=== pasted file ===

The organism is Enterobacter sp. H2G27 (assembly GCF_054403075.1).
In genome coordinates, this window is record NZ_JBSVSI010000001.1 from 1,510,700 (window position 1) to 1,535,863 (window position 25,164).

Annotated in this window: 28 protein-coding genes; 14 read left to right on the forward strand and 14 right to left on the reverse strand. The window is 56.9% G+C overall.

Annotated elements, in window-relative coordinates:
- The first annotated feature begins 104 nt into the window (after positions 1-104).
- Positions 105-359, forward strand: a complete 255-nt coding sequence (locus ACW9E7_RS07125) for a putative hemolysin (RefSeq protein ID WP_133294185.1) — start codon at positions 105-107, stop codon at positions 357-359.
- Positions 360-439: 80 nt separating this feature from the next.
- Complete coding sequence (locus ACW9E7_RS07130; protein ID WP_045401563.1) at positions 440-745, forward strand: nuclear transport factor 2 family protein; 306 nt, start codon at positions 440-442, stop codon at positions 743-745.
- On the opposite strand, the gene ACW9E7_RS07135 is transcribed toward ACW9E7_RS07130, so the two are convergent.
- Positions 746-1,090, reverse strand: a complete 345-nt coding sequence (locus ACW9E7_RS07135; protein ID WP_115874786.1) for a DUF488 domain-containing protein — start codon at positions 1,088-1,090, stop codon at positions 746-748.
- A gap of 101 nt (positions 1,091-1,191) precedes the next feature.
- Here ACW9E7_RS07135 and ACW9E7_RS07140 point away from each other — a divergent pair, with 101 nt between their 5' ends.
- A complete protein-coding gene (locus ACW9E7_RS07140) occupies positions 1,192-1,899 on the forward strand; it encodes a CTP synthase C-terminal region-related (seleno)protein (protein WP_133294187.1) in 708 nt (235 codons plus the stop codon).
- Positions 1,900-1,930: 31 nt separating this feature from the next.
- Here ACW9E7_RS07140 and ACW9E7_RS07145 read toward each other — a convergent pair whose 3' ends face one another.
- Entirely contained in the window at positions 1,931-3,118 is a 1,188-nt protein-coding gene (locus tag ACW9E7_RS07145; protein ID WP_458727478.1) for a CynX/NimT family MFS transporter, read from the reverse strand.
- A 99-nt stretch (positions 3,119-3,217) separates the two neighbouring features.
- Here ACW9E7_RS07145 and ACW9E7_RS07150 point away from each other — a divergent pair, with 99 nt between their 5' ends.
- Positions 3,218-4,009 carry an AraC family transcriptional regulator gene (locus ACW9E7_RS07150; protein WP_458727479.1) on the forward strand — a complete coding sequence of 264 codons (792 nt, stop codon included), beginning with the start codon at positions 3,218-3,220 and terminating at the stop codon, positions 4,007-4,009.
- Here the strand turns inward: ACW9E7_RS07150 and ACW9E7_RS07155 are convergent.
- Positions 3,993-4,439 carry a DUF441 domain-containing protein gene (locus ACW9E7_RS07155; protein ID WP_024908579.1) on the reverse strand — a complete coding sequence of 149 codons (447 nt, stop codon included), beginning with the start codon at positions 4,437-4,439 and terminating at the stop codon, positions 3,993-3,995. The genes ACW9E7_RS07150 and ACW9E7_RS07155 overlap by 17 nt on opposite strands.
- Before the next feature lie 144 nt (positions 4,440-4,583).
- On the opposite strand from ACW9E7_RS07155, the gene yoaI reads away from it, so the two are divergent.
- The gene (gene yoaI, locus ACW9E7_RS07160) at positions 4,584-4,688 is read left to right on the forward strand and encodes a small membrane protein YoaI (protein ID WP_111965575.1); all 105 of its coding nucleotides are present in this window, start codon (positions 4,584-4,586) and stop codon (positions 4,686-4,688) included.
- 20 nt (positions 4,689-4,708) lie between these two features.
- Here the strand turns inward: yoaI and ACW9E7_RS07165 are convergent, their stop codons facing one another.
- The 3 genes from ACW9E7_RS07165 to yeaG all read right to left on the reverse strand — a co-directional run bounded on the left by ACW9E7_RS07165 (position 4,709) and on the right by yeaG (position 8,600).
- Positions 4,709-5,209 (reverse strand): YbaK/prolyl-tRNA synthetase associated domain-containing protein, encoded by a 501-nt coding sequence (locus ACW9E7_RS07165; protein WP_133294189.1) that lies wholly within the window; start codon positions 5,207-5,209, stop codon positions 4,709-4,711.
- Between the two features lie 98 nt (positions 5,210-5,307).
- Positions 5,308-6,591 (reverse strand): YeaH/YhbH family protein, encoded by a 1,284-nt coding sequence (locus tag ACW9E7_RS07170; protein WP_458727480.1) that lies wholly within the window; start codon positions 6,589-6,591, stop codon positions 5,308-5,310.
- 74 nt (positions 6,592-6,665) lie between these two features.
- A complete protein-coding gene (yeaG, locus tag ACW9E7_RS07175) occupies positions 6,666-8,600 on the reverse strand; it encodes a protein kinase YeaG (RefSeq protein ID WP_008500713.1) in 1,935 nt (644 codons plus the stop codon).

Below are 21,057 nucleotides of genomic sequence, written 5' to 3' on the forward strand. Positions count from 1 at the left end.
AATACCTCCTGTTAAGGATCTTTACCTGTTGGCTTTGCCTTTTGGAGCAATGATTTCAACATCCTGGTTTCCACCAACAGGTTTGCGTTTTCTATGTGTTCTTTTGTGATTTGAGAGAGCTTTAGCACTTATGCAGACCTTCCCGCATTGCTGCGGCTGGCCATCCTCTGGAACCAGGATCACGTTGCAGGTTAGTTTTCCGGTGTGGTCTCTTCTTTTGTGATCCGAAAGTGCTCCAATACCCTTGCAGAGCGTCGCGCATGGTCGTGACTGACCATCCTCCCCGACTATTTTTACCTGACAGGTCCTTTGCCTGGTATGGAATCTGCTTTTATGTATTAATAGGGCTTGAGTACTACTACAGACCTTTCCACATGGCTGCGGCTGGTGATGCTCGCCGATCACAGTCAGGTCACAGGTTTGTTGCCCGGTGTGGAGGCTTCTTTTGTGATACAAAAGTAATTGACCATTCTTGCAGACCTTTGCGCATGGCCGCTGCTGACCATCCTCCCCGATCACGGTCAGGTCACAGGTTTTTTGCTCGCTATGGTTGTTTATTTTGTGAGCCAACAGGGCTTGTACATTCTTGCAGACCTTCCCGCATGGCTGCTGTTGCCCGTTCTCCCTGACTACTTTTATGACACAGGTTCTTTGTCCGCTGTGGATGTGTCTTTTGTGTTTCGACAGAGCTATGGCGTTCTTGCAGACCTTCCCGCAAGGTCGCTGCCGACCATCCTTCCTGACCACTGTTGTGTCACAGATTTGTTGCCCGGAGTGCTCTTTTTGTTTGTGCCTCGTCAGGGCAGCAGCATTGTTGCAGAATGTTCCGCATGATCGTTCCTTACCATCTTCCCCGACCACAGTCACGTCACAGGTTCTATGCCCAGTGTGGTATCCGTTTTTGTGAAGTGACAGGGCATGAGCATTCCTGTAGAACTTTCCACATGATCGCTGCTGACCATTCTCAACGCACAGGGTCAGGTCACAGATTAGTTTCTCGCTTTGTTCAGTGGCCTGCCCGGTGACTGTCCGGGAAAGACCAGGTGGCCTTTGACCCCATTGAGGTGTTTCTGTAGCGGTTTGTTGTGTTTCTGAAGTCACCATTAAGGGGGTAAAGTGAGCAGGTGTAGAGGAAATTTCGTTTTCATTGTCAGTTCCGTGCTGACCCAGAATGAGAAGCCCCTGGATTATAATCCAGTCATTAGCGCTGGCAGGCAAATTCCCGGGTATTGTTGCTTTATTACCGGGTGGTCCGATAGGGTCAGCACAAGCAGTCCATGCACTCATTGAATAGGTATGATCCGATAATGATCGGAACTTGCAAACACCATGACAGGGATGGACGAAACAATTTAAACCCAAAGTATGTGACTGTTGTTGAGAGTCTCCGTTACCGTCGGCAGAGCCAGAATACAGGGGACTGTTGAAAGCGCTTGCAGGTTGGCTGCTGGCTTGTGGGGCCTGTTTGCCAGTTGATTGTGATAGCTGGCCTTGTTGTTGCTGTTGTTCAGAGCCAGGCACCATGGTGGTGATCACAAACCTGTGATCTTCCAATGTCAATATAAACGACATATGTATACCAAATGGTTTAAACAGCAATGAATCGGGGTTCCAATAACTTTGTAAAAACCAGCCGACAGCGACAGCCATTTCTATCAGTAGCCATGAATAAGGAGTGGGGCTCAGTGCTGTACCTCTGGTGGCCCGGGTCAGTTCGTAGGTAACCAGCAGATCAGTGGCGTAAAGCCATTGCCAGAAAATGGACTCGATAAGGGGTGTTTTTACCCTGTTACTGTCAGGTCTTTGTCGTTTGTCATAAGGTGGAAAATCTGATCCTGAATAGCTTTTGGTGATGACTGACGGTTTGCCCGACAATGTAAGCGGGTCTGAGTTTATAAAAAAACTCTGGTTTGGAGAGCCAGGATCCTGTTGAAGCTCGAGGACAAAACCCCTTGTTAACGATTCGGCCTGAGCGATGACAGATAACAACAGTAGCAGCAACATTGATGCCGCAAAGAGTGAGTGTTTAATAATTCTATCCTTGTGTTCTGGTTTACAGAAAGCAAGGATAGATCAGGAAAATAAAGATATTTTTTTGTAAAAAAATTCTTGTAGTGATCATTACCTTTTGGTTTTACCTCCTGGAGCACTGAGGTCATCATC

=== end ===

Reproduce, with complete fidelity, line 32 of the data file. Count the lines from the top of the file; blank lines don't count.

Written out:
- A complete protein-coding gene (yeaG, locus tag ACW9E7_RS07175) occupies positions 6,666-8,600 on the reverse strand; it encodes a protein kinase YeaG (RefSeq protein ID WP_008500713.1) in 1,935 nt (644 codons plus the stop codon).